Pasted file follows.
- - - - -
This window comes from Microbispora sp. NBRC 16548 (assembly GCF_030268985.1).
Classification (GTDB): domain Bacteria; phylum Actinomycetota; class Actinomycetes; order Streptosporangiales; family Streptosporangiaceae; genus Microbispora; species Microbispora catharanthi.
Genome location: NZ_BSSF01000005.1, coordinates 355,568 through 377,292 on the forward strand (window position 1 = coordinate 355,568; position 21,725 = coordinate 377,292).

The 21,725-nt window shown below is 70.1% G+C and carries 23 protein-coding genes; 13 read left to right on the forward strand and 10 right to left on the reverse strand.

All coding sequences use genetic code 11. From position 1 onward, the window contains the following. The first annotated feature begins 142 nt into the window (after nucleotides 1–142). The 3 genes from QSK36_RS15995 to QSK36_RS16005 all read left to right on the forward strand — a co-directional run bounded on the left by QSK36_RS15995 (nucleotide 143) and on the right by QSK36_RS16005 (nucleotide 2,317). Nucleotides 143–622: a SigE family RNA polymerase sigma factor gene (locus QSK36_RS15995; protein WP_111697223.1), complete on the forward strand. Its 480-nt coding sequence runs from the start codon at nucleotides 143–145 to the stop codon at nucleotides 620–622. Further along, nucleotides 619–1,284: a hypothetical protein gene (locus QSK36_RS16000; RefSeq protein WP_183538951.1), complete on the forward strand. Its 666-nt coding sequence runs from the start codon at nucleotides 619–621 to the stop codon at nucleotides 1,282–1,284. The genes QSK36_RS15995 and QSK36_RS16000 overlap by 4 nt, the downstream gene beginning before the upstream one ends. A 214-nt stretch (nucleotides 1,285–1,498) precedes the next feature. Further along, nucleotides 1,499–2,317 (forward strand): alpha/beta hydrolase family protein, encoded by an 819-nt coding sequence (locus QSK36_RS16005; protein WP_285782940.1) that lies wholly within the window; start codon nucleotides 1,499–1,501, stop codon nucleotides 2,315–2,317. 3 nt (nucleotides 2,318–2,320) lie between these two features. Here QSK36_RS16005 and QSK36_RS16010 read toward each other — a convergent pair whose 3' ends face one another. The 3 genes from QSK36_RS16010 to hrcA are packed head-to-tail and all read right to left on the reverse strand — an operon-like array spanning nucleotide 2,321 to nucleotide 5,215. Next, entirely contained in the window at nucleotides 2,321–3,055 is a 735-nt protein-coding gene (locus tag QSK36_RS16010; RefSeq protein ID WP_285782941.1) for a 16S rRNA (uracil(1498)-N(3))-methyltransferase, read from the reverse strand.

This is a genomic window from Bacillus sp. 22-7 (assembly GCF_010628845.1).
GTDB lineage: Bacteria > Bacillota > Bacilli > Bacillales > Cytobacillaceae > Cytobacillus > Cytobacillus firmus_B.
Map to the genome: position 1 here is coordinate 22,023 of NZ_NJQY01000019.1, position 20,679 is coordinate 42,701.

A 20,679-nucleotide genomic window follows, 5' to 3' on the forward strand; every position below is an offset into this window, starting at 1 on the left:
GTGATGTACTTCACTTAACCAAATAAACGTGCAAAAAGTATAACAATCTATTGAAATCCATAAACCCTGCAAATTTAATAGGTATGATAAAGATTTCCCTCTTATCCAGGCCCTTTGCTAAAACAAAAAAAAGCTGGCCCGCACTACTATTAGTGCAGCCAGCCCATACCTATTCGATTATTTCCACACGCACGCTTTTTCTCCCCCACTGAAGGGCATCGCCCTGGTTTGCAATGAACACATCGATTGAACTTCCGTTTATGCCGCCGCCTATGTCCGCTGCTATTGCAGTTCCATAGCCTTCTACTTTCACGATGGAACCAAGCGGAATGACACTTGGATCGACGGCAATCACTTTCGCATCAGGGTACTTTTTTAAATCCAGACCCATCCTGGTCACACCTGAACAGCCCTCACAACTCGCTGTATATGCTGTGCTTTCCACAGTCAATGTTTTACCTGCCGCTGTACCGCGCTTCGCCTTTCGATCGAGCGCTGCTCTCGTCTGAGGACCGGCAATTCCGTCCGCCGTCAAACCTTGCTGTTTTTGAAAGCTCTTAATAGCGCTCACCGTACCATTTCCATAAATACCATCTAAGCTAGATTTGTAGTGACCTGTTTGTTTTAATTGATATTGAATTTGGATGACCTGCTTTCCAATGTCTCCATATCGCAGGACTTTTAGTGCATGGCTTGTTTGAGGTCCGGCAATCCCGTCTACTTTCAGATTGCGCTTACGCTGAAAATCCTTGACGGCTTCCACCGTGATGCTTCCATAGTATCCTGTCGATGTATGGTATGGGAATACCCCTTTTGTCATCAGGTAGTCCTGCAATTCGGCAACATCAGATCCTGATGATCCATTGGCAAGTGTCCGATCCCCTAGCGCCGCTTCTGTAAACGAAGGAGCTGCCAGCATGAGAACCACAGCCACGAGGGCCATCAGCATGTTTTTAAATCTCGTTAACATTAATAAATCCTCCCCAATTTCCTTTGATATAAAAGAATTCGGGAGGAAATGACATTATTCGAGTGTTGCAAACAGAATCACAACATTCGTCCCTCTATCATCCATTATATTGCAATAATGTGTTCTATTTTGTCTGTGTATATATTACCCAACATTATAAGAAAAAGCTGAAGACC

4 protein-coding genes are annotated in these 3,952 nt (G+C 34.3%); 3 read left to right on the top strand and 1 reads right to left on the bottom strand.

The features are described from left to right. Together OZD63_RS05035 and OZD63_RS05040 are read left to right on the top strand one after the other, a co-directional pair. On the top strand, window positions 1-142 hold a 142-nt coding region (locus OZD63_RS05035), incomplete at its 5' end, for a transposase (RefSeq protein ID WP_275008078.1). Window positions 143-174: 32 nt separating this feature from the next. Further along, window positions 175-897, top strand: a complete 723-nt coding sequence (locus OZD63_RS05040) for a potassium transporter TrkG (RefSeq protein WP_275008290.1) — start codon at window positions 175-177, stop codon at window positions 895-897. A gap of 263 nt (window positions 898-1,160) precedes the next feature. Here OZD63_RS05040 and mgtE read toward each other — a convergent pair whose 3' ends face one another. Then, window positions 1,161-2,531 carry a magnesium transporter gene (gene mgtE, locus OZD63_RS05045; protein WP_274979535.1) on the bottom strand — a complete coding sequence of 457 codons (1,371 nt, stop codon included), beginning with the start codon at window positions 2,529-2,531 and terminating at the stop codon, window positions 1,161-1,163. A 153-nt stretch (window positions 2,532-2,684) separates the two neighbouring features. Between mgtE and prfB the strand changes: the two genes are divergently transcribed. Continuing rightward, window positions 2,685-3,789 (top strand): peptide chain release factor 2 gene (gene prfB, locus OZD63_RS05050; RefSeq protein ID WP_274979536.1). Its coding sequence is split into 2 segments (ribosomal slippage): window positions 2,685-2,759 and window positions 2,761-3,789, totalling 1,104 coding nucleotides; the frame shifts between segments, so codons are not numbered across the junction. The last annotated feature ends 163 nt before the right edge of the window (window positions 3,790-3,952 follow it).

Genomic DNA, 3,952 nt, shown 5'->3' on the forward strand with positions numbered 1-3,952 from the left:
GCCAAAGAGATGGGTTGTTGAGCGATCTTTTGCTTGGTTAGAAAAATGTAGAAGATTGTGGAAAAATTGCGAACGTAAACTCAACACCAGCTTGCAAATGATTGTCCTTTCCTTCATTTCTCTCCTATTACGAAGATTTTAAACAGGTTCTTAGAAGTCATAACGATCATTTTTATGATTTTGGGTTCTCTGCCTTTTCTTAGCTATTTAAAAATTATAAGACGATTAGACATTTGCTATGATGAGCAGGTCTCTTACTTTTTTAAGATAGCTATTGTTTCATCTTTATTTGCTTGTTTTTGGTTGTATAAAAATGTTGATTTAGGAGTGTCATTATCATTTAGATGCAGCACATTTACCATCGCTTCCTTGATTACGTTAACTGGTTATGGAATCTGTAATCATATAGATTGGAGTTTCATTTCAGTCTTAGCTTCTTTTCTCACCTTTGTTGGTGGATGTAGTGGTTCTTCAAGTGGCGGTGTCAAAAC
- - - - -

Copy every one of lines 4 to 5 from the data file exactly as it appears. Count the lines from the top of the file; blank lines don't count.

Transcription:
The 21,725-nt window shown below is 70.1% G+C and carries 23 protein-coding genes; 13 read left to right on the forward strand and 10 right to left on the reverse strand.

All coding sequences use genetic code 11. From position 1 onward, the window contains the following. The first annotated feature begins 142 nt into the window (after nucleotides 1–142). The 3 genes from QSK36_RS15995 to QSK36_RS16005 all read left to right on the forward strand — a co-directional run bounded on the left by QSK36_RS15995 (nucleotide 143) and on the right by QSK36_RS16005 (nucleotide 2,317). Nucleotides 143–622: a SigE family RNA polymerase sigma factor gene (locus QSK36_RS15995; protein WP_111697223.1), complete on the forward strand. Its 480-nt coding sequence runs from the start codon at nucleotides 143–145 to the stop codon at nucleotides 620–622. Further along, nucleotides 619–1,284: a hypothetical protein gene (locus QSK36_RS16000; RefSeq protein WP_183538951.1), complete on the forward strand. Its 666-nt coding sequence runs from the start codon at nucleotides 619–621 to the stop codon at nucleotides 1,282–1,284. The genes QSK36_RS15995 and QSK36_RS16000 overlap by 4 nt, the downstream gene beginning before the upstream one ends. A 214-nt stretch (nucleotides 1,285–1,498) precedes the next feature. Further along, nucleotides 1,499–2,317 (forward strand): alpha/beta hydrolase family protein, encoded by an 819-nt coding sequence (locus QSK36_RS16005; protein WP_285782940.1) that lies wholly within the window; start codon nucleotides 1,499–1,501, stop codon nucleotides 2,315–2,317. 3 nt (nucleotides 2,318–2,320) lie between these two features. Here QSK36_RS16005 and QSK36_RS16010 read toward each other — a convergent pair whose 3' ends face one another. The 3 genes from QSK36_RS16010 to hrcA are packed head-to-tail and all read right to left on the reverse strand — an operon-like array spanning nucleotide 2,321 to nucleotide 5,215. Next, entirely contained in the window at nucleotides 2,321–3,055 is a 735-nt protein-coding gene (locus tag QSK36_RS16010; RefSeq protein ID WP_285782941.1) for a 16S rRNA (uracil(1498)-N(3))-methyltransferase, read from the reverse strand.